Since Japan's bubble economy burst in the early 1990s, large budget deficits are one policy that the government has used in an attempt to stimulate the moribund economy. Japan's budget deficits have been at least 5% of GDP since the late 1990s, and more like 9-10% of GDP in the last five years. The OECD discusses Japan's budget deficits, and the rest of its economic situation, in the just-published OECD Economic Surveys JAPAN. The "Overview" for the study is available here; the entire report can be read for free via a clunky on-line browser here.
In terms of gross government debt, Japan is the world leader. This chart shows the five countries with largest ratios of gross debt/GDP. Japan has been the clear leader since about 2000, although Greece has been making a run at the top spot in the last few years.
However, most economists tend to focus on net government debt, which subtracts out debt that the government owes to itself. (For example, in the U.S. context, net debt doesn't count debt held by the Social Security trust fund.) Thus, net debt focuses on how much the government has borrowed in global capital markets. By this measure, Italy was the world debt leader through the 1990s and into the early 2000s, but since then, Japan and Greece have been battling it out for the lead.
Japan's enormous debt poses a challenge both to those who advocate larger budget deficits, and for those who do not. For those who advocate larger budget deficits, the challenge is that Japan's enormous rise in debt over about two decades has clearly not been sufficient to restore Japan's economy to robust health. Of course, one can object that a number of other complementary policies are also needed, and the OECD report discusses monetary policy, deregulation, energy policy, education, labor market policies, and more. But if the truly extraordinary increase in Japan's government debt has not been sufficient to stimulate its economy, it suggests that these other policies are of considerable importance.
On the other side, for those who advocate smaller deficits, Japan's enormous rise in government debt over two decades, with net debt reaching 150% of GDP, has clearly not led to a financial crisis either.
The OECD report straddles the fence here. It warns that Japan's debt is far too high, and calls this the country's "paramount policy challenge." But it also argues that immediate attempts to bring down this debt could keep Japan's economy sluggish, and so argues that a "flexible fiscal policy" is needed.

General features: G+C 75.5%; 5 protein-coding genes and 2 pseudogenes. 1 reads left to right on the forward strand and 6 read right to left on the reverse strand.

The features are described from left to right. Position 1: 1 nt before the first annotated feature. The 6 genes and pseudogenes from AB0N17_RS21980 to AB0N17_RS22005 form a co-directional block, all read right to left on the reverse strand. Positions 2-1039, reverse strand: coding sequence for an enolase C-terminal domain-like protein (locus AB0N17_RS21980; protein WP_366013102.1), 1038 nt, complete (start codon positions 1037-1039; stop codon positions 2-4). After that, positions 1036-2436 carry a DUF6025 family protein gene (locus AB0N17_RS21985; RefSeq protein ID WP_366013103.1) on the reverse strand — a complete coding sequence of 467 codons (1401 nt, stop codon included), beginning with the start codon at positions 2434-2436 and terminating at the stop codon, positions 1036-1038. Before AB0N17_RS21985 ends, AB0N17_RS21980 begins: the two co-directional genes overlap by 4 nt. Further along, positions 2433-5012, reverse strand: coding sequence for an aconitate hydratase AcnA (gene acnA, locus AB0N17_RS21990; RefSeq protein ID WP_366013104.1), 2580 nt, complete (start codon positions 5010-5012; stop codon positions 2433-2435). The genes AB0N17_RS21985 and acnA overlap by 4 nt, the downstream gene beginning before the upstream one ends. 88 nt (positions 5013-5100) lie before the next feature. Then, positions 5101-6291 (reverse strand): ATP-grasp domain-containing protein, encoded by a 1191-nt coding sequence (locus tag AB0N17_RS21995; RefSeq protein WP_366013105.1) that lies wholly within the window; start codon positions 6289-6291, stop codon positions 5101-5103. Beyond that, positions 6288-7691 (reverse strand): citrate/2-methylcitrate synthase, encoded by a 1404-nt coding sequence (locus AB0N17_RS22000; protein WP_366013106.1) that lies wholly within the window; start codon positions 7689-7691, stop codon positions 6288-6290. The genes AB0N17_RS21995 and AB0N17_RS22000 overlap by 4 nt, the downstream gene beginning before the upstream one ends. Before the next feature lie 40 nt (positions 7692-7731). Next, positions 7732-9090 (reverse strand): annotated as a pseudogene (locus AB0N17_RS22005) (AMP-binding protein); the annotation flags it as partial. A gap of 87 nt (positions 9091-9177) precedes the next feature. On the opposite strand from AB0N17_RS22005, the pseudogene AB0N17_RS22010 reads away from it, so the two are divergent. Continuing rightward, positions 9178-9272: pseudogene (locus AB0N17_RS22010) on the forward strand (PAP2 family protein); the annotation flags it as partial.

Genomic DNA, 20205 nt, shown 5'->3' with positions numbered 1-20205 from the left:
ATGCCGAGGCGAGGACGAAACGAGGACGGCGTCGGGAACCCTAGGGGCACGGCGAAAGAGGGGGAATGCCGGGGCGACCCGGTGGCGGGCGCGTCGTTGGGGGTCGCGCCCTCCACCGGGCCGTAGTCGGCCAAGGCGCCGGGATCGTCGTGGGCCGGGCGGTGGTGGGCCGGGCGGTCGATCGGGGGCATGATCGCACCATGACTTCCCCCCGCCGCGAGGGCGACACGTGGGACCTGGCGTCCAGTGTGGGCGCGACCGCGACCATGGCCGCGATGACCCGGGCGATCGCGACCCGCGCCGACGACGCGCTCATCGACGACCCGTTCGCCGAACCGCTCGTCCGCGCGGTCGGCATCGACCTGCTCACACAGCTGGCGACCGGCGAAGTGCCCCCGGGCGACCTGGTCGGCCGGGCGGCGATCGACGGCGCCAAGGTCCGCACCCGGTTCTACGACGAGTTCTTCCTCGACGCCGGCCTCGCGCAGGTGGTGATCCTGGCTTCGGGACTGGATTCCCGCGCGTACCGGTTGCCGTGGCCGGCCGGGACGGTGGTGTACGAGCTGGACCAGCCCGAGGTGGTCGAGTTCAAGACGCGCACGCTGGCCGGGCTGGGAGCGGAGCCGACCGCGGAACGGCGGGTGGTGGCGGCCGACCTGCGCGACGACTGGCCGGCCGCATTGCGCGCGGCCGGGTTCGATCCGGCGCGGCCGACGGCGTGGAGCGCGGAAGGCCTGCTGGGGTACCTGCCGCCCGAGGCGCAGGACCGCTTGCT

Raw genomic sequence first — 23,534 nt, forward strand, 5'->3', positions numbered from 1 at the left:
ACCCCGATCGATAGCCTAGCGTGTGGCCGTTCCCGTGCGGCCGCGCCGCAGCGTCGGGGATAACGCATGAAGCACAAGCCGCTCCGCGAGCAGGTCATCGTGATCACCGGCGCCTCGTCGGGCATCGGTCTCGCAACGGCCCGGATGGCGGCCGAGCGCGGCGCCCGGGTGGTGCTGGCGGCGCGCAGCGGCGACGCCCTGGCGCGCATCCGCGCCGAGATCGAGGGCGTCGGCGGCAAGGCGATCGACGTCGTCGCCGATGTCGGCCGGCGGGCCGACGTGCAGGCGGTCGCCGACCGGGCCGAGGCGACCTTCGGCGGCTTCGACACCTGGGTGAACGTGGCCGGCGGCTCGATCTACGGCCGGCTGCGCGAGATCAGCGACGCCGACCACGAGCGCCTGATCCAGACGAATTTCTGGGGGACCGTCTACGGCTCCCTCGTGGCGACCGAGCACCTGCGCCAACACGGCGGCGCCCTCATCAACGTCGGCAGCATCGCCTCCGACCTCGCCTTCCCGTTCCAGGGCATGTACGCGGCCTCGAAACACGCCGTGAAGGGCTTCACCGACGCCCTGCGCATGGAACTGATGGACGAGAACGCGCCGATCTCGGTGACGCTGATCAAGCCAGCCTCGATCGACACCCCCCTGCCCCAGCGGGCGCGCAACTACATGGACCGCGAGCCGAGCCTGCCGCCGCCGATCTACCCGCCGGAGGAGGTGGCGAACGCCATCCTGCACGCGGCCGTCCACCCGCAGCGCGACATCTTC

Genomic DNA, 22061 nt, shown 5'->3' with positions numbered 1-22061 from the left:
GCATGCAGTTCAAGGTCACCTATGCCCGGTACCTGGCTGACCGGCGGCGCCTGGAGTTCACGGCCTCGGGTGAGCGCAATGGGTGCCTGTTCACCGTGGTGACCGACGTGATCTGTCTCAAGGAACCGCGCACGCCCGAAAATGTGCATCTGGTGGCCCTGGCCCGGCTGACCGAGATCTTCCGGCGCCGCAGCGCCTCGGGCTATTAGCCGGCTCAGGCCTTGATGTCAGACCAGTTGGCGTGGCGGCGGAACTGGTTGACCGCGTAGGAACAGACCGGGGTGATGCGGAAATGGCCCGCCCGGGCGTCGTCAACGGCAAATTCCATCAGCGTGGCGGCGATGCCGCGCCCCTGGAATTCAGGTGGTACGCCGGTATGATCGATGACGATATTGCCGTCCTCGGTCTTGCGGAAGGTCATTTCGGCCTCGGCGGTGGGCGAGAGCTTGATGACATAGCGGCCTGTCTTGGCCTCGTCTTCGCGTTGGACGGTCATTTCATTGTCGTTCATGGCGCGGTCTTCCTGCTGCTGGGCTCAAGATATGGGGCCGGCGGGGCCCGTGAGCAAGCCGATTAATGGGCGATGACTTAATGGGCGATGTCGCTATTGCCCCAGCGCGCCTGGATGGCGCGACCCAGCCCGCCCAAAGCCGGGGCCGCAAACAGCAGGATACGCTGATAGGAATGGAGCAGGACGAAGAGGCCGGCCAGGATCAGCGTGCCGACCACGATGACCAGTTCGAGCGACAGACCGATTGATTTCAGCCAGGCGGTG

Here is the OECD report, dancing: "The public debt ratio has risen steadily for two decades, to over 200% of GDP. Strong and protracted consolidation is therefore necessary to restore fiscal sustainability, which is Japan's paramount policy challenge. ... Stopping and reversing the rise in the debt-to-GDP ratio is crucial. Stabilising the public debt ratio by 2020 may require, depending on the evolution of GDP and interest rates, an improvement of the primary fiscal balance from a deficit of 9% of GDP in 2012 to a surplus as high as 4% by 2020. Controlling expenditures, particularly for social security in the face of rapid population ageing, is key. Substantial tax increases will be needed as well, although this will also have a negative impact on growth. Given the size and duration of fiscal consolidation, Japan faces the risk of a marked rise in interest rates, threatening a banking system that is highly exposed to Japanese government debt."
Contemplate that for a moment: the recommendation is for moving from a deficit of 9% of GDP in 2012 to a surplus of 4% of GDP by 2020--that is, a swing in the government budget balance position of 13% of GDP in just 8 years.
The U.S. debt situation differs from that of Japan in two ways: 1) the U.S. debt/GDP ratio is far smaller; and 2) domestic savings in Japan are high enough that the country can finance its government borrowing from domestic sources. In contrast, the U.S. government has depended for years on inflows of foreign investment capital to finance its debts. Thus, Japan's government needs to be concerned that its domestic savers will start looking elsewhere for higher rates of return, while the U.S. government needs to be concerned as to whether international investors will continue to put their money in Treasury bonds.